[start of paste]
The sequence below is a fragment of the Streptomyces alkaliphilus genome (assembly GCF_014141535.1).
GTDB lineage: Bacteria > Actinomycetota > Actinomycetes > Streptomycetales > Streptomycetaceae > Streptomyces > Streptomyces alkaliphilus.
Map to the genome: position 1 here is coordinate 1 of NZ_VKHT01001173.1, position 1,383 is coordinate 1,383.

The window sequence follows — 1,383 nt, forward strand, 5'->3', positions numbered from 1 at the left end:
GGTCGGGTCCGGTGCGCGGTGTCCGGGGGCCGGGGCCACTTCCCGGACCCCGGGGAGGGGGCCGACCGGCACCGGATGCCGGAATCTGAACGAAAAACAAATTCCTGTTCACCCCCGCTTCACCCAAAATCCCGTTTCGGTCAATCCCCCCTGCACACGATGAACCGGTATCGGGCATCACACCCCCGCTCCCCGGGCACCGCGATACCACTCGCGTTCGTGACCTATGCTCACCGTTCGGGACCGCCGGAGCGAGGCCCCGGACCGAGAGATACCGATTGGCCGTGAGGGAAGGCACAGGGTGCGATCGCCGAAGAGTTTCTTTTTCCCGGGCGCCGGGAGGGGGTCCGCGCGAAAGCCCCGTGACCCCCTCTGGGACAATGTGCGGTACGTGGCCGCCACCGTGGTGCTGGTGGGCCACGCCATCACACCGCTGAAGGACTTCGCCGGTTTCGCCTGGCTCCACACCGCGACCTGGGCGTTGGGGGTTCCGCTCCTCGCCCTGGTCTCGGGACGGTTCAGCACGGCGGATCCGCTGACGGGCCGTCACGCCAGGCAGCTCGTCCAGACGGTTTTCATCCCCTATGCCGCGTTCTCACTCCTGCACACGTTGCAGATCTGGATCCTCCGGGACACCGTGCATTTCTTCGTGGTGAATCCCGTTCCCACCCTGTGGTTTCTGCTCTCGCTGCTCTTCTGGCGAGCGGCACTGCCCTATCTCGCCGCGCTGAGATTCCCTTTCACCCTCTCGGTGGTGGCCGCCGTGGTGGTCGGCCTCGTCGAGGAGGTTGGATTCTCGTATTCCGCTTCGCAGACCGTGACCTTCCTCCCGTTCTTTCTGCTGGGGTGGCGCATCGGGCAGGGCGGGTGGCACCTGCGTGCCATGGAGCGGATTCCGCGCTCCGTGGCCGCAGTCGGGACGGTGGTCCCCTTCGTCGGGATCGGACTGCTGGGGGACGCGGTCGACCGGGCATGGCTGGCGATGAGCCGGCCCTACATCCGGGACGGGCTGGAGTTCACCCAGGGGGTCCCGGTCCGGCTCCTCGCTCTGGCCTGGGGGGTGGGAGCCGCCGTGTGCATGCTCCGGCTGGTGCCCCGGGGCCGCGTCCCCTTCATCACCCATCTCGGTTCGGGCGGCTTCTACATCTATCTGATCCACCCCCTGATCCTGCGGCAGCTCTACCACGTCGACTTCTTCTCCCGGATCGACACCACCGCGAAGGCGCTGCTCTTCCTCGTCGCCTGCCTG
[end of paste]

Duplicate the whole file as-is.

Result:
The sequence below is a fragment of the Streptomyces alkaliphilus genome (assembly GCF_014141535.1).
GTDB lineage: Bacteria > Actinomycetota > Actinomycetes > Streptomycetales > Streptomycetaceae > Streptomyces > Streptomyces alkaliphilus.
Map to the genome: position 1 here is coordinate 1 of NZ_VKHT01001173.1, position 1,383 is coordinate 1,383.

The window sequence follows — 1,383 nt, forward strand, 5'->3', positions numbered from 1 at the left end:
GGTCGGGTCCGGTGCGCGGTGTCCGGGGGCCGGGGCCACTTCCCGGACCCCGGGGAGGGGGCCGACCGGCACCGGATGCCGGAATCTGAACGAAAAACAAATTCCTGTTCACCCCCGCTTCACCCAAAATCCCGTTTCGGTCAATCCCCCCTGCACACGATGAACCGGTATCGGGCATCACACCCCCGCTCCCCGGGCACCGCGATACCACTCGCGTTCGTGACCTATGCTCACCGTTCGGGACCGCCGGAGCGAGGCCCCGGACCGAGAGATACCGATTGGCCGTGAGGGAAGGCACAGGGTGCGATCGCCGAAGAGTTTCTTTTTCCCGGGCGCCGGGAGGGGGTCCGCGCGAAAGCCCCGTGACCCCCTCTGGGACAATGTGCGGTACGTGGCCGCCACCGTGGTGCTGGTGGGCCACGCCATCACACCGCTGAAGGACTTCGCCGGTTTCGCCTGGCTCCACACCGCGACCTGGGCGTTGGGGGTTCCGCTCCTCGCCCTGGTCTCGGGACGGTTCAGCACGGCGGATCCGCTGACGGGCCGTCACGCCAGGCAGCTCGTCCAGACGGTTTTCATCCCCTATGCCGCGTTCTCACTCCTGCACACGTTGCAGATCTGGATCCTCCGGGACACCGTGCATTTCTTCGTGGTGAATCCCGTTCCCACCCTGTGGTTTCTGCTCTCGCTGCTCTTCTGGCGAGCGGCACTGCCCTATCTCGCCGCGCTGAGATTCCCTTTCACCCTCTCGGTGGTGGCCGCCGTGGTGGTCGGCCTCGTCGAGGAGGTTGGATTCTCGTATTCCGCTTCGCAGACCGTGACCTTCCTCCCGTTCTTTCTGCTGGGGTGGCGCATCGGGCAGGGCGGGTGGCACCTGCGTGCCATGGAGCGGATTCCGCGCTCCGTGGCCGCAGTCGGGACGGTGGTCCCCTTCGTCGGGATCGGACTGCTGGGGGACGCGGTCGACCGGGCATGGCTGGCGATGAGCCGGCCCTACATCCGGGACGGGCTGGAGTTCACCCAGGGGGTCCCGGTCCGGCTCCTCGCTCTGGCCTGGGGGGTGGGAGCCGCCGTGTGCATGCTCCGGCTGGTGCCCCGGGGCCGCGTCCCCTTCATCACCCATCTCGGTTCGGGCGGCTTCTACATCTATCTGATCCACCCCCTGATCCTGCGGCAGCTCTACCACGTCGACTTCTTCTCCCGGATCGACACCACCGCGAAGGCGCTGCTCTTCCTCGTCGCCTGCCTG